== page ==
With Soderbergh’s trademark use of cameo appearances of big stars including Seth MacFarlane, Katie Holmes, Sebastian Stan and Oscar winner Hilary Swank (Boys Don’t Cry, Million Dollar Baby) as FBI Special Agent Sarah Grayson who post-heist desperately tries to catch the culprits only to land up at a West Virginia bar being served by a one armed bartender, Logan Lucky is a character driven film about ordinary citizens wanting to better themselves in a semi-impoverished backwater.

Audiences would have to watch Logan Lucky to enjoy Channing Tatum, Adam Driver and an excellent Daniel Craig in a hillbilly heist comedy about outback losers who plan on getting back at the system which has kept them downtrodden and unemployed. Highly Recommended viewing for those that enjoyed the Ocean’s Eleven Trilogy without the glamour.

Logan Lucky gets a film rating of 7.5 out of 10 and is immensely enjoyable.

Magical Manhattan

Fantastic Beasts and Where to Find Them

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Director: David Yates

Cast: Eddie Redmayne, Katherine Waterston, Colin Farrell, Samantha Morton, Dan Fogler, Ezra Miller, Jon Voight, Carmen Ejogo, Faith Wood-Blagrove

J.K. Rowling made an absolute fortune out of the Harry Potter novels and now to capitalize on her continued success she attempts to write the screenplay for a spinoff series Fantastic Beasts and Where to Find Them.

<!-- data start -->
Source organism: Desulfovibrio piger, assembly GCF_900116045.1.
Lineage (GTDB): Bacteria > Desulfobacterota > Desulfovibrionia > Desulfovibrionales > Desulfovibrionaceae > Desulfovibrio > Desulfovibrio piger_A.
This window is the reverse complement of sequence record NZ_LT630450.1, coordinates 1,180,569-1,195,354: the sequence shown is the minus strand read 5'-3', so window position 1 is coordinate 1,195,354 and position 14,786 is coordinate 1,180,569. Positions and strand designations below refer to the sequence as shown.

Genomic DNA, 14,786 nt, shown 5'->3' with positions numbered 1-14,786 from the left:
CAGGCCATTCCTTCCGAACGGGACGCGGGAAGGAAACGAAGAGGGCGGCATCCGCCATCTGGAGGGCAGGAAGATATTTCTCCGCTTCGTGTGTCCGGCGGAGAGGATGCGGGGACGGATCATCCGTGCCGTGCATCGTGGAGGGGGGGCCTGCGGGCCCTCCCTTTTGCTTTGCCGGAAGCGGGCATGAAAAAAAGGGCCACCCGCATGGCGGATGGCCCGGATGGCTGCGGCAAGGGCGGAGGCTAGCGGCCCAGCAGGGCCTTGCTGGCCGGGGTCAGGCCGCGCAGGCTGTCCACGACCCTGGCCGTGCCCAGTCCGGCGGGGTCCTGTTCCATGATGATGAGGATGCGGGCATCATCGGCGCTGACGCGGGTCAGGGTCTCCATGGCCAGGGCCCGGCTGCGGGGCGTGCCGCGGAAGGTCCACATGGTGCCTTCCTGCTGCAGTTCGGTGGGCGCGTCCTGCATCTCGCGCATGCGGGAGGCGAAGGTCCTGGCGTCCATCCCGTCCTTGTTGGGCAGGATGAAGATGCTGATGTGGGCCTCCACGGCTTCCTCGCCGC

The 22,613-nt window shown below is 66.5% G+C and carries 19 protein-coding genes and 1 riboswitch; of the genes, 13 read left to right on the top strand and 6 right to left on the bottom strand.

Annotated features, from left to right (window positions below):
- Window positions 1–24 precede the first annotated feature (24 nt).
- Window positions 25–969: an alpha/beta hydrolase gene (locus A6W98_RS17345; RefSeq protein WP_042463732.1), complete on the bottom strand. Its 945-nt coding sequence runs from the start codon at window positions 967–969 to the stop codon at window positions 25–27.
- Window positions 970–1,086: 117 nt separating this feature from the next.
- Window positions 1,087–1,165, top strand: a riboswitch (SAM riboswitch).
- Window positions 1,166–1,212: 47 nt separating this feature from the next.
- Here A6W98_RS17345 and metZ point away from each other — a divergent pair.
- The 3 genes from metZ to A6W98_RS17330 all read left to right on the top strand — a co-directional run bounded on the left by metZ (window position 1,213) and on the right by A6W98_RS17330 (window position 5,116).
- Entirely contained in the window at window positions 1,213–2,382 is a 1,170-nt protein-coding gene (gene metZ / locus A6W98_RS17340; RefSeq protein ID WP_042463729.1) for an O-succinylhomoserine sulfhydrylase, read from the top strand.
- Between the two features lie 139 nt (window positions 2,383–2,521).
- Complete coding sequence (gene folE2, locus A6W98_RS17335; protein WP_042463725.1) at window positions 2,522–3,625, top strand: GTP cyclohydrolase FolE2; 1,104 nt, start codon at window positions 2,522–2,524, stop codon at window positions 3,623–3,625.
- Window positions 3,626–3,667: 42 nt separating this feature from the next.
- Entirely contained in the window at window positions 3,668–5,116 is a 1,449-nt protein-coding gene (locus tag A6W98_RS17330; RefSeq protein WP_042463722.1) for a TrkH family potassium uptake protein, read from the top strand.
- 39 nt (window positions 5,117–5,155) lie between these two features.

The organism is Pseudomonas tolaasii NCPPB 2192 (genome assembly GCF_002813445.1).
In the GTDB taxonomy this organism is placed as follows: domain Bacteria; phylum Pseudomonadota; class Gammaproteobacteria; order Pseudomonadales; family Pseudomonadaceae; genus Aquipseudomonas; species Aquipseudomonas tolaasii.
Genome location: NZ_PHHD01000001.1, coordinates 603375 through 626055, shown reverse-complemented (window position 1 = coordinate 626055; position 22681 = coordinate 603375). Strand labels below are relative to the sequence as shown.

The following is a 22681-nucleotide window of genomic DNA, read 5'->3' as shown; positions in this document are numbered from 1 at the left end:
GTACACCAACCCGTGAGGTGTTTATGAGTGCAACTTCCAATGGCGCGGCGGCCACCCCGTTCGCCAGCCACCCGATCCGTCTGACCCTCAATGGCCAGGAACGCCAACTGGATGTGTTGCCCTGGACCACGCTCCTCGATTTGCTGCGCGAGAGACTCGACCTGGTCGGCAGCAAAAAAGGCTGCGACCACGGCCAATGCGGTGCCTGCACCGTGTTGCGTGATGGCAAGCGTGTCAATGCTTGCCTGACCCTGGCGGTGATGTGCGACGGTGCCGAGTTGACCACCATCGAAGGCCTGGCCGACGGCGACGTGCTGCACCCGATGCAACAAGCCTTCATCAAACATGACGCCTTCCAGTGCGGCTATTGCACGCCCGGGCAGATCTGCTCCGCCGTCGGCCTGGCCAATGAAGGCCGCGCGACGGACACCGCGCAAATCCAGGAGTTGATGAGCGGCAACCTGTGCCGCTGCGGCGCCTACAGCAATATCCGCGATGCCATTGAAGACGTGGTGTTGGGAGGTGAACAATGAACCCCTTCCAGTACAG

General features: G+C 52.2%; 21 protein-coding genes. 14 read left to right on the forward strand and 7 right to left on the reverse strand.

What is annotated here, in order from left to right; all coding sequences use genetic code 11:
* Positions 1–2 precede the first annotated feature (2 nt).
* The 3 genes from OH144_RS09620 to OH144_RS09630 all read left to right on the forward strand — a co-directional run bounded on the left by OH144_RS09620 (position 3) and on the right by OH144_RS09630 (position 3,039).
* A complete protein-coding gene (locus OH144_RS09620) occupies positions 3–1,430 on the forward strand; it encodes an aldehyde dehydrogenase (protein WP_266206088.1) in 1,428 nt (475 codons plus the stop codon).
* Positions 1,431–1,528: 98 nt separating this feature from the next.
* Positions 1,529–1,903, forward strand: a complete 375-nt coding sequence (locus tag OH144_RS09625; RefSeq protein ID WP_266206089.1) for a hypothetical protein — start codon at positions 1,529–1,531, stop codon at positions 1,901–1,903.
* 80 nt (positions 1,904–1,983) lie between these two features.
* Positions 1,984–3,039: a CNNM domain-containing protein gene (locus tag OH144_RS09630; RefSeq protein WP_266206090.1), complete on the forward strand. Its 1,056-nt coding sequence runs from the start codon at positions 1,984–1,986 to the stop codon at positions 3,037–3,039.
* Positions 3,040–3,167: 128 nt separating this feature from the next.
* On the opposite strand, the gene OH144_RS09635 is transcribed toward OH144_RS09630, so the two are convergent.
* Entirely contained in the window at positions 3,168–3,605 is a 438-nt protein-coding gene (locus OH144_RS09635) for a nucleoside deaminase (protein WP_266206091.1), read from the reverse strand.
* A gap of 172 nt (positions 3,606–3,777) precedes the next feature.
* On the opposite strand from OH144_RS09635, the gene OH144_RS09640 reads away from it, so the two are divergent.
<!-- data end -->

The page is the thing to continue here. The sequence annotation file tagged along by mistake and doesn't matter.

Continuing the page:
The Legend of Tarzan director David Yates is pulled in to coerce all the elements of an ultimately bland screenplay into a presentable and visually impressive fantasy film.

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Yates who helmed the last three Harry Potter films, does an impressive job with Fantastic Beasts even though Oscar winner Eddie Redmayne (The Theory of Everything) maintains a continued perplexed expression on his face throughout this film as he plays the British wizard Newt Scamander who arrives in New York with a suitcase brimming with diabolically strange creatures.

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Redmayne is joined by British actresses Katherine Waterston (Steve Jobs, Inherent Vice) as Tina Goldstein and Oscar nominee Samantha Morton (Minority Report, In America) as the cruel Mary Lou along with Colin Farrell as an American wizard Graves who is chief enforcer of Macusa or the Magical Congress of the United States of America.

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Dan Fogler plays the hapless wannabe baker Jacob Kowalski who effectively serves as a sidekick character to the infinitely cooler Newt Scamander.